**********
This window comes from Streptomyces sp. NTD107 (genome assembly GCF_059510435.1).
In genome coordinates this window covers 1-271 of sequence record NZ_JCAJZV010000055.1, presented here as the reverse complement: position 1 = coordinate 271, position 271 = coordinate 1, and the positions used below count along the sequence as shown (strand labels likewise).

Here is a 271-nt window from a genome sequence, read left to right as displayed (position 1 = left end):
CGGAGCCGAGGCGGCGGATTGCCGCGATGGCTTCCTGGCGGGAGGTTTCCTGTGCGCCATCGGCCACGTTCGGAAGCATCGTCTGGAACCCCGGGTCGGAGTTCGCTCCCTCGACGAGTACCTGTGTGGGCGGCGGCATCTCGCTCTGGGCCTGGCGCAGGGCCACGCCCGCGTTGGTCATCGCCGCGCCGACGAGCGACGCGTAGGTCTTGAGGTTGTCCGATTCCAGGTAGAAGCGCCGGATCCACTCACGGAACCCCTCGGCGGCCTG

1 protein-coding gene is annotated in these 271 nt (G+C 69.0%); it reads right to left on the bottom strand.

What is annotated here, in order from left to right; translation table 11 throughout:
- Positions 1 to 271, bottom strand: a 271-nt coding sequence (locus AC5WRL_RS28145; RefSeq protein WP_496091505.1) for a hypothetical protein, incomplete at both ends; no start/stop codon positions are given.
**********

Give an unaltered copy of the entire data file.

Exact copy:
This window comes from Streptomyces sp. NTD107 (genome assembly GCF_059510435.1).
In genome coordinates this window covers 1-271 of sequence record NZ_JCAJZV010000055.1, presented here as the reverse complement: position 1 = coordinate 271, position 271 = coordinate 1, and the positions used below count along the sequence as shown (strand labels likewise).

Here is a 271-nt window from a genome sequence, read left to right as displayed (position 1 = left end):
CGGAGCCGAGGCGGCGGATTGCCGCGATGGCTTCCTGGCGGGAGGTTTCCTGTGCGCCATCGGCCACGTTCGGAAGCATCGTCTGGAACCCCGGGTCGGAGTTCGCTCCCTCGACGAGTACCTGTGTGGGCGGCGGCATCTCGCTCTGGGCCTGGCGCAGGGCCACGCCCGCGTTGGTCATCGCCGCGCCGACGAGCGACGCGTAGGTCTTGAGGTTGTCCGATTCCAGGTAGAAGCGCCGGATCCACTCACGGAACCCCTCGGCGGCCTG

1 protein-coding gene is annotated in these 271 nt (G+C 69.0%); it reads right to left on the bottom strand.

What is annotated here, in order from left to right; translation table 11 throughout:
- Positions 1 to 271, bottom strand: a 271-nt coding sequence (locus AC5WRL_RS28145; RefSeq protein WP_496091505.1) for a hypothetical protein, incomplete at both ends; no start/stop codon positions are given.